The Care that you Need...by People that you Trust.
J.Thomas Russell DDS
1030 Xenia Avenue,Yellow Springs, Ohio
Call: (937) 767-7731
How to Find the Right Dentist for You
Grant Wood’s American Gothic caused a stir in 1930 when it was exhibited for the first time at The Art Institute of Chicago and awarded a prize of 300 dollars. Newspapers across the country carried the story, and the painting of a farm couple posed before a white house brought the artist instant fame. The Iowa native, then in his late 30s, was enchanted by a cottage he had seen in the small southern Iowa town of Eldon. Its Gothic Revival style, indicated by the upper window designed to resemble a medieval pointed arch, inspired the painting’s title. He asked his dentist and his sister Nan to pose as a farmer and his unmarried daughter. The highly detailed style and rigid frontal arrangement of the figures were inspired by Northern Renaissance art, which the artist studied during three trips to Europe. After returning to Iowa, he became increasingly appreciative of the traditions of the Midwest, which he also celebrated in works such as this.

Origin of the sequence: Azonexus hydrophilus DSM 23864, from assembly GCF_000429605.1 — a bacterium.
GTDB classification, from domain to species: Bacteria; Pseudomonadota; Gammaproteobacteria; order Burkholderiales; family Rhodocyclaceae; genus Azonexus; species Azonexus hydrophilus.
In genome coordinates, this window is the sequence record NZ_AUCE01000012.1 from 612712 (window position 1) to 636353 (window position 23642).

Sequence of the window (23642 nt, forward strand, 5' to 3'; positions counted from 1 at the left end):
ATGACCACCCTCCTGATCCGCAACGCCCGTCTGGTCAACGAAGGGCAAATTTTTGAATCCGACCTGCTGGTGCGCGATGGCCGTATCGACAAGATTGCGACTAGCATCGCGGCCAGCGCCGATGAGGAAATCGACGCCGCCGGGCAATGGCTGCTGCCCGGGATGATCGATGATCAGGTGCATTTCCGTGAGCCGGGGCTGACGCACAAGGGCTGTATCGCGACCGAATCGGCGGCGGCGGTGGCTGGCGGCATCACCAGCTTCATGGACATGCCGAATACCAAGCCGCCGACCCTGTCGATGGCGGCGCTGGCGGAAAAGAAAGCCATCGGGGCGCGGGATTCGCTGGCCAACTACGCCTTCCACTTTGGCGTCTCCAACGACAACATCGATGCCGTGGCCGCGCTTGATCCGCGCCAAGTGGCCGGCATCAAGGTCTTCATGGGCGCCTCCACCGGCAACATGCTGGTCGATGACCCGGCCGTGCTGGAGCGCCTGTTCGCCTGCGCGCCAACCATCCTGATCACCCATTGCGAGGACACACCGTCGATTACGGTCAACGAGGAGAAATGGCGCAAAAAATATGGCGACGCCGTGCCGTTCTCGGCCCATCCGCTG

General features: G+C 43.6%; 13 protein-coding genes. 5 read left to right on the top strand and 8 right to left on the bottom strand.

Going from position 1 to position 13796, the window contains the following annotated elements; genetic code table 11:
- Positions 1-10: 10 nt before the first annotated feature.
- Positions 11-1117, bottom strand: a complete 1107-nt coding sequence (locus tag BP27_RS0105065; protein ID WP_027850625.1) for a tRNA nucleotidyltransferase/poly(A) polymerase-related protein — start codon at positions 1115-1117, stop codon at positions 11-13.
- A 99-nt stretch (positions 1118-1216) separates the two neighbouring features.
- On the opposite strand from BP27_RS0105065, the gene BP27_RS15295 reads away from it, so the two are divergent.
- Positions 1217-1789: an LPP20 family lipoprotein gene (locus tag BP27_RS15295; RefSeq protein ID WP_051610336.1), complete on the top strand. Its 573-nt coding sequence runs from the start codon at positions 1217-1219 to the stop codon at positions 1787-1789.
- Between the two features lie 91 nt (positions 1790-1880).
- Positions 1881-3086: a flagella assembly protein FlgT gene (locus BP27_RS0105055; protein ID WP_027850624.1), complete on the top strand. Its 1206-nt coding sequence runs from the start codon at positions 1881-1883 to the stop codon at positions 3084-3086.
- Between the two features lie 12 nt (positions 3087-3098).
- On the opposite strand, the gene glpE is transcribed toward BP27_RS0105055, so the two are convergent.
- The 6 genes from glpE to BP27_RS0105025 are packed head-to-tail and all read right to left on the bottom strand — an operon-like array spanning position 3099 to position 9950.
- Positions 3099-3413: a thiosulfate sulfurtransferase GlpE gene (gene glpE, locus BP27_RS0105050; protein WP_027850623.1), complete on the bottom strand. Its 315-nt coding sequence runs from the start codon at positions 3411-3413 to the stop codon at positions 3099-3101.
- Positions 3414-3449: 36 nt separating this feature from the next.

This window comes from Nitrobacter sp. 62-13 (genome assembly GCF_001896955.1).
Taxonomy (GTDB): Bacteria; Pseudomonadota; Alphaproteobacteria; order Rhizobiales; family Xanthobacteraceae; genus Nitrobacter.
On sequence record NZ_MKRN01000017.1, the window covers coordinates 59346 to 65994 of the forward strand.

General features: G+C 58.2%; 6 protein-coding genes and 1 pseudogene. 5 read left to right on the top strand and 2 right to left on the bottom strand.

American Gothic remains one of the most famous paintings in the history of American art. It is a primary example of Regionalism, a movement that aggressively opposed European abstract art, preferring depictions of rural American subjects rendered in a representaional style. The painting has become part of American popular culture, and the couple has been the subject of endless parodies Some believe that Wood used this painting to satirize the narrow-mindedness and repression that has been said to characterize Midwestern culture, an accusation he denied. The painting may also be read as a glorification of the moral virtue of rural America or even as an ambiguous mixture of praise and satire.
From The Art Institute of Chicago
The sitters for Grant Wood’s American Gothic pictured in front of the artwork in 1942. On the left, Wood’s sister, Nan Wood Graham; on the right, Wood’s dentist, Dr. Bryon McKeeby.
This is the house that appears in the painting.
It stands in Eldon, Iowa, where it was built by Charles and Catharine Dibble in 1881 as a home for them and their 8 children. It contains just 504 square feet. The Dibbles lost the house in 1897 when they were unable to pay the taxes. The family relocated to Portland where we can only hope things turned out better.